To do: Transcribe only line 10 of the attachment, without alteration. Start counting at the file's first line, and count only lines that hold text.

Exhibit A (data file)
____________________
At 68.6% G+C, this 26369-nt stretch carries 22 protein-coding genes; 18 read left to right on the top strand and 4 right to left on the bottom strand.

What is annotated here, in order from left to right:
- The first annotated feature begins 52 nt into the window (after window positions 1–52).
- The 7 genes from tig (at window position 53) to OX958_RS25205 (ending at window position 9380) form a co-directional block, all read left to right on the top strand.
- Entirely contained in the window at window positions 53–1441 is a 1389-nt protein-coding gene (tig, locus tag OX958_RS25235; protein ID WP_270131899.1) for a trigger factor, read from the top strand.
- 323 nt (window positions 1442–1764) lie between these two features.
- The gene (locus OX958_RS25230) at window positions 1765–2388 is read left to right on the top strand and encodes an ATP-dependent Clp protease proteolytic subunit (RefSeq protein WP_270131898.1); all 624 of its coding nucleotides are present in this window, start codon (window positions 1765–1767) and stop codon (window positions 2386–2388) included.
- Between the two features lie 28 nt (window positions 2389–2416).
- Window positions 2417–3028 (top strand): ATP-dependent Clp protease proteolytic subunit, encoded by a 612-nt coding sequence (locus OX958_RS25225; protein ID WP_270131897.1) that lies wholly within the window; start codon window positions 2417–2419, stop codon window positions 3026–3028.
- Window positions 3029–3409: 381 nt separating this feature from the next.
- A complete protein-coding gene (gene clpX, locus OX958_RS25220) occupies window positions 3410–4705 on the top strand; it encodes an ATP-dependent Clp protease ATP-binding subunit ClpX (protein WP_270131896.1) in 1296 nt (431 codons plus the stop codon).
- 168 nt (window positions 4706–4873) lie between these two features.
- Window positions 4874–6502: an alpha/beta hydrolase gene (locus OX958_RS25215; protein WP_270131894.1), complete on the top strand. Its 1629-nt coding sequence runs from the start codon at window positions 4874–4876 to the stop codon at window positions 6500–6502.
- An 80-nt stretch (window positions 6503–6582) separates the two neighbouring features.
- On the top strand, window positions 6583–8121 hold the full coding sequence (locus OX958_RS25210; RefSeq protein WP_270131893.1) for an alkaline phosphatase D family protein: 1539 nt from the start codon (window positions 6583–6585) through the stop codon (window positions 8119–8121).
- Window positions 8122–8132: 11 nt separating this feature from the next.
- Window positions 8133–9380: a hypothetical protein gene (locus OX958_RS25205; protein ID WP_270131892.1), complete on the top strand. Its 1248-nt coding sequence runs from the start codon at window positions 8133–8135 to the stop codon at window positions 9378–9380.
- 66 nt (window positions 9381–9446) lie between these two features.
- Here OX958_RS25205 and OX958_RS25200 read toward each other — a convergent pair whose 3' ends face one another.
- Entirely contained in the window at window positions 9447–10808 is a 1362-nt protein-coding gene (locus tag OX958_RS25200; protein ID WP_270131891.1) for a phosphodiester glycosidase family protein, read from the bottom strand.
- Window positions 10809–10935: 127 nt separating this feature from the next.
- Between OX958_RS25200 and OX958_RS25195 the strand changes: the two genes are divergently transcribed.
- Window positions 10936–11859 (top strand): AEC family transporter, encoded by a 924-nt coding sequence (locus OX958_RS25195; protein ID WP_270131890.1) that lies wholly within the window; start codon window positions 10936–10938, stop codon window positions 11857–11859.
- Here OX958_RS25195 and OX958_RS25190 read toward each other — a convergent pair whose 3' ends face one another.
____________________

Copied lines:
- Window positions 3029–3409: 381 nt separating this feature from the next.